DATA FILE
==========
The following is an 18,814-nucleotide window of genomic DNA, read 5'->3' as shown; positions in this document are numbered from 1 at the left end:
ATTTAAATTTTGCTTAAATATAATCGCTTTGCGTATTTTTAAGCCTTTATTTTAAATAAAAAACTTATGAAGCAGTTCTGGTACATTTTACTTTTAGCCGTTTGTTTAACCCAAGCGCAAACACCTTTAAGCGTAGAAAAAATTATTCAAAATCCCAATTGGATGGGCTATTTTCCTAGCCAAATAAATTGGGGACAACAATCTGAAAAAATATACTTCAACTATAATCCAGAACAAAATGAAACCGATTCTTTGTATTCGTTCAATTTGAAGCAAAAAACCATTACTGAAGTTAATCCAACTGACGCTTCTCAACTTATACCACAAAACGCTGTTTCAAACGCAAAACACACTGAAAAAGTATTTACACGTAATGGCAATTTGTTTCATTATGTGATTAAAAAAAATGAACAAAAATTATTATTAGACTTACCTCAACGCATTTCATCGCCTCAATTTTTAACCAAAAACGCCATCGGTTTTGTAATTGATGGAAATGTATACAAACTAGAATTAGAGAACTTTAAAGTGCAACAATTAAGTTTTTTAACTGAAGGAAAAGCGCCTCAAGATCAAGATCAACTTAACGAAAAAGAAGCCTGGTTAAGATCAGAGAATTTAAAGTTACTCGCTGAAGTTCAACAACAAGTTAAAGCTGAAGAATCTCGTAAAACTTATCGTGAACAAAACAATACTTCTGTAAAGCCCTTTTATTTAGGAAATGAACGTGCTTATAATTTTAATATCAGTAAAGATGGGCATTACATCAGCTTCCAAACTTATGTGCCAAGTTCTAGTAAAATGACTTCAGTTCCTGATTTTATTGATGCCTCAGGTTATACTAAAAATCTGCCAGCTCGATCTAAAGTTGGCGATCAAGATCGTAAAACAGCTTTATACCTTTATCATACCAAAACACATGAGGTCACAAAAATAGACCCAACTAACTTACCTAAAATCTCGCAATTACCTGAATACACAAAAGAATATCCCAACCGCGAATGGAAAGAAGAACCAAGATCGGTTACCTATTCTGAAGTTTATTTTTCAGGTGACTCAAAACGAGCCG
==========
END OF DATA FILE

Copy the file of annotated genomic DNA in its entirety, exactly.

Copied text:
The following is an 18,814-nucleotide window of genomic DNA, read 5'->3' as shown; positions in this document are numbered from 1 at the left end:
ATTTAAATTTTGCTTAAATATAATCGCTTTGCGTATTTTTAAGCCTTTATTTTAAATAAAAAACTTATGAAGCAGTTCTGGTACATTTTACTTTTAGCCGTTTGTTTAACCCAAGCGCAAACACCTTTAAGCGTAGAAAAAATTATTCAAAATCCCAATTGGATGGGCTATTTTCCTAGCCAAATAAATTGGGGACAACAATCTGAAAAAATATACTTCAACTATAATCCAGAACAAAATGAAACCGATTCTTTGTATTCGTTCAATTTGAAGCAAAAAACCATTACTGAAGTTAATCCAACTGACGCTTCTCAACTTATACCACAAAACGCTGTTTCAAACGCAAAACACACTGAAAAAGTATTTACACGTAATGGCAATTTGTTTCATTATGTGATTAAAAAAAATGAACAAAAATTATTATTAGACTTACCTCAACGCATTTCATCGCCTCAATTTTTAACCAAAAACGCCATCGGTTTTGTAATTGATGGAAATGTATACAAACTAGAATTAGAGAACTTTAAAGTGCAACAATTAAGTTTTTTAACTGAAGGAAAAGCGCCTCAAGATCAAGATCAACTTAACGAAAAAGAAGCCTGGTTAAGATCAGAGAATTTAAAGTTACTCGCTGAAGTTCAACAACAAGTTAAAGCTGAAGAATCTCGTAAAACTTATCGTGAACAAAACAATACTTCTGTAAAGCCCTTTTATTTAGGAAATGAACGTGCTTATAATTTTAATATCAGTAAAGATGGGCATTACATCAGCTTCCAAACTTATGTGCCAAGTTCTAGTAAAATGACTTCAGTTCCTGATTTTATTGATGCCTCAGGTTATACTAAAAATCTGCCAGCTCGATCTAAAGTTGGCGATCAAGATCGTAAAACAGCTTTATACCTTTATCATACCAAAACACATGAGGTCACAAAAATAGACCCAACTAACTTACCTAAAATCTCGCAATTACCTGAATACACAAAAGAATATCCCAACCGCGAATGGAAAGAAGAACCAAGATCGGTTACCTATTCTGAAGTTTATTTTTCAGGTGACTCAAAACGAGCCG